Even if the roles do fit, at many companies you would need to compete for jobs against new applicants.  You would apply for each opening and then interview for it, just like a non-employee applicant would.

You may have preference as a known quantity, but often incumbents fall victim to a layoff because a new hire filled the position they wanted instead.

In an attempt to keep employees from shopping the job market however, many large company recruiters imply that small companies are too unstable. The often-used theme of many large company recruiters is that employees want to work at a big company because that provides better job security.

The size of the company is no guarantee of success however.. For most large companies, each employee (even great contributors) is often a line item on a profit and loss spreadsheet.  The fact of the matter is that there is no way that senior leadership of a large firm can know more than a small percentage of the employees.

For most small companies, however,  the CEO/President is familiar with each employee personally. For many it is  quite comforting knowing that if a bad situation happened, the top officer of the company would be personally working to avoid having to let employees go.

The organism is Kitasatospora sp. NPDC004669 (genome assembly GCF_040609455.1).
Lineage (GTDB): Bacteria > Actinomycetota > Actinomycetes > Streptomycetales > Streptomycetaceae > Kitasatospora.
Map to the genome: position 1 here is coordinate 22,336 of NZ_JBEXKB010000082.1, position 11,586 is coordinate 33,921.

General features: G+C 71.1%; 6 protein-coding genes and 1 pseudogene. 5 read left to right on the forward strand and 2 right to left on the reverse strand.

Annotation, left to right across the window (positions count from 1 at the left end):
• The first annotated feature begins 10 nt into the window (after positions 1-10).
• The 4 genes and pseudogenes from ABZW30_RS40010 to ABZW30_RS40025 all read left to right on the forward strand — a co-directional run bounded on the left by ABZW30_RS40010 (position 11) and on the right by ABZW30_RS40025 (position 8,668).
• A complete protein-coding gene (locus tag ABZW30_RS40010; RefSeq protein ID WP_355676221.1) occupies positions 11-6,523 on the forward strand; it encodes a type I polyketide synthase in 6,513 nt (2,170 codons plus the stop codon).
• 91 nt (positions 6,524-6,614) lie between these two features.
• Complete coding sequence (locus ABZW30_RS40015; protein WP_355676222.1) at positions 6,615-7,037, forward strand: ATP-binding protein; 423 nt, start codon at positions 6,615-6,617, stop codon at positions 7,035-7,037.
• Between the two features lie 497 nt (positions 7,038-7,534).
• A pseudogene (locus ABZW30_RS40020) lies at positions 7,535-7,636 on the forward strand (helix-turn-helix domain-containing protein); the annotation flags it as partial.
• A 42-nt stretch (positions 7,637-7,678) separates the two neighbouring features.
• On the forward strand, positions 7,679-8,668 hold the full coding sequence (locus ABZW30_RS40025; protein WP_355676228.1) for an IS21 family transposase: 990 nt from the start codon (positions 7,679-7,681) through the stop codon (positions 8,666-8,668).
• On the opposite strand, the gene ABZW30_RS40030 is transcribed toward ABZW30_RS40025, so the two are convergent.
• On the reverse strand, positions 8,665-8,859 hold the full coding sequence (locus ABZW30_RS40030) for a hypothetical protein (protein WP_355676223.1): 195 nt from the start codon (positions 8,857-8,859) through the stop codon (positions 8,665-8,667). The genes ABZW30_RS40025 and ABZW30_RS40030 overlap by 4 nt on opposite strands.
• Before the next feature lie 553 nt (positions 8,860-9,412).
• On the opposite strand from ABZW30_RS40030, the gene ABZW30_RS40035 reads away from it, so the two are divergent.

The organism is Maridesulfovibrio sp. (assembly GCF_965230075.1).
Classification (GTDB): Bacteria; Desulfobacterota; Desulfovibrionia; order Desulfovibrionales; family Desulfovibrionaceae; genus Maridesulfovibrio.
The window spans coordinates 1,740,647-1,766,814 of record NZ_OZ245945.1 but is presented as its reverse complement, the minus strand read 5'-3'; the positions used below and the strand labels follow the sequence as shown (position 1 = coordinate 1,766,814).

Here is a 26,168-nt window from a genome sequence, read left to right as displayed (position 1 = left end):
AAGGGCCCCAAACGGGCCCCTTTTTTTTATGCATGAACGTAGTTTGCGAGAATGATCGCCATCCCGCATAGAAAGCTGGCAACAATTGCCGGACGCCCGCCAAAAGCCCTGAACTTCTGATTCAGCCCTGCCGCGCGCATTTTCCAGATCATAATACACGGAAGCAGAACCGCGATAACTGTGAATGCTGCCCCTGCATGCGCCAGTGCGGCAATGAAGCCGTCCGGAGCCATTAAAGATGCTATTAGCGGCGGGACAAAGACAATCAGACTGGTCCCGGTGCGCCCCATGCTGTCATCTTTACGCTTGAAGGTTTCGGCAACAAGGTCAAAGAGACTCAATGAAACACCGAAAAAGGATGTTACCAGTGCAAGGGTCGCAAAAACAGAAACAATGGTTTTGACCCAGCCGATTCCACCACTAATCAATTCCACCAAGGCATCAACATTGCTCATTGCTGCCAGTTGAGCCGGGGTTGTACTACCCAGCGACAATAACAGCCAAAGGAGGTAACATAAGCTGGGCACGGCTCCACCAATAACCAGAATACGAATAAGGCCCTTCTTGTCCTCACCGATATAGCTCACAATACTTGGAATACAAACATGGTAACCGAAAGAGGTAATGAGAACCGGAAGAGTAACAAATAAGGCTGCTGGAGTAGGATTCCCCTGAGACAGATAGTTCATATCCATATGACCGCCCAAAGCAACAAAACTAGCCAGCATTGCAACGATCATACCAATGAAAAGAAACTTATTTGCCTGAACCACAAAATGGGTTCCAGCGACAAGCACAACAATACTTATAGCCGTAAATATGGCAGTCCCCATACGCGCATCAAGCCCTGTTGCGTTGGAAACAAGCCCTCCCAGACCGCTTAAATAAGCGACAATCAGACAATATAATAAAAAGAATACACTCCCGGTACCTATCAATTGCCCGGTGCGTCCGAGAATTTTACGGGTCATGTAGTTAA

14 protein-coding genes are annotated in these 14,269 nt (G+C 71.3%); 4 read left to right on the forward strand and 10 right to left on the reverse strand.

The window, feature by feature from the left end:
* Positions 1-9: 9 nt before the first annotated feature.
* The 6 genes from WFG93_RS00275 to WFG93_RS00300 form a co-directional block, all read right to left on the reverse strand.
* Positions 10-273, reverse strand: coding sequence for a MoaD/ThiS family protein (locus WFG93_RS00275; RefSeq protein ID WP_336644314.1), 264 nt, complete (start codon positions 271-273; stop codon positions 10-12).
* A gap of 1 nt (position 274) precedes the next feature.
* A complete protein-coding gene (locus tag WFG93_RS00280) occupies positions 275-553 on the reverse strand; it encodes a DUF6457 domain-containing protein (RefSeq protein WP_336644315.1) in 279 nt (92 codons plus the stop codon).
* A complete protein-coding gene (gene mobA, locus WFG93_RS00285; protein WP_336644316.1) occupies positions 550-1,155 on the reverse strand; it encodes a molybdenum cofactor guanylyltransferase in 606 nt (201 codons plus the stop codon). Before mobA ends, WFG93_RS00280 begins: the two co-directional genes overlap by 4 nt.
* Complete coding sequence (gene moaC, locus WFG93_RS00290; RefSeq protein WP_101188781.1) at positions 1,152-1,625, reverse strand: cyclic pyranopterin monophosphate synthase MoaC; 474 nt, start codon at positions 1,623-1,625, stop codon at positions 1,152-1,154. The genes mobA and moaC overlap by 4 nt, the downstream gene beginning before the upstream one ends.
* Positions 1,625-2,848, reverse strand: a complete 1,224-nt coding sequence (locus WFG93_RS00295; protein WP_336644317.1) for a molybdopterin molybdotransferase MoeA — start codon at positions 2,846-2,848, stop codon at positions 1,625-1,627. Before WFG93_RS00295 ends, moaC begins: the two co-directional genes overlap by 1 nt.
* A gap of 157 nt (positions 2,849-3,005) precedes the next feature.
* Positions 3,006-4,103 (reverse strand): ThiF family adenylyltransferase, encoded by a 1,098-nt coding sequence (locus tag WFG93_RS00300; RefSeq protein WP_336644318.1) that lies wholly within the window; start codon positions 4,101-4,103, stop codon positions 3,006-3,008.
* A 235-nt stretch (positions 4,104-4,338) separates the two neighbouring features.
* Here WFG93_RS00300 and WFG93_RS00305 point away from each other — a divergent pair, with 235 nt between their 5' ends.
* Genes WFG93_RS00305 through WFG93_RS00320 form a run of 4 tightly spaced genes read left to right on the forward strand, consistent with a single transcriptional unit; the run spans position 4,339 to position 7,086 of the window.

In a contract renewal situation, the small company’s leadership would likely make a much more concerted effort to find ways of keeping incumbent employees on board.  Losing one good person doesn’t have much of an impact on a 10,000-person company, but it has a huge impact on a 50-person company

Lastly, whether big or small, the best way to have job security is to make sure that you have impact for your customer and that you keep your skills current and relevant.  That way, even if you do suffer a layoff, you will be in demand in the market and able to quickly find another opportunity.

Some Simple Questions for the Recruiter

When you roll off a contract for any reason your primary contact is with the recruiter. When you are submitting your resume for a position to a large contractor, this will probably be the only person you have contact with.

While all recruiters are required to qualify candidates as to their suitability for positions so it only makes sense that candidates also qualify the recruiter.

Some questions to ask:

  • How many years of technical recruiting experience does the recruiter have?
  • How much agency domain knowledge does the recruiter have?
  • Is there a clear understanding of the mandatory and desired skills of the job requisition?
  • Is the recruiter honest?
  • Is there a commitment to the candidate’s needs?
  • Will the recruiter supervise the rewriting of the resume to highlight the best skills of the candidate?
  • Does the recruiter maintain a continuing dialogue with the candidate about the available job opportunities?

These and other questions should be answered before a candidate submits their resume to a recruiter.

Jon M. Stout is Chief Executive Officer of Aspiration Software LLC. Aspiration Software LLC is an Information Technology/Cyber Security services provider specializing focused on the Intelligence Community (IC).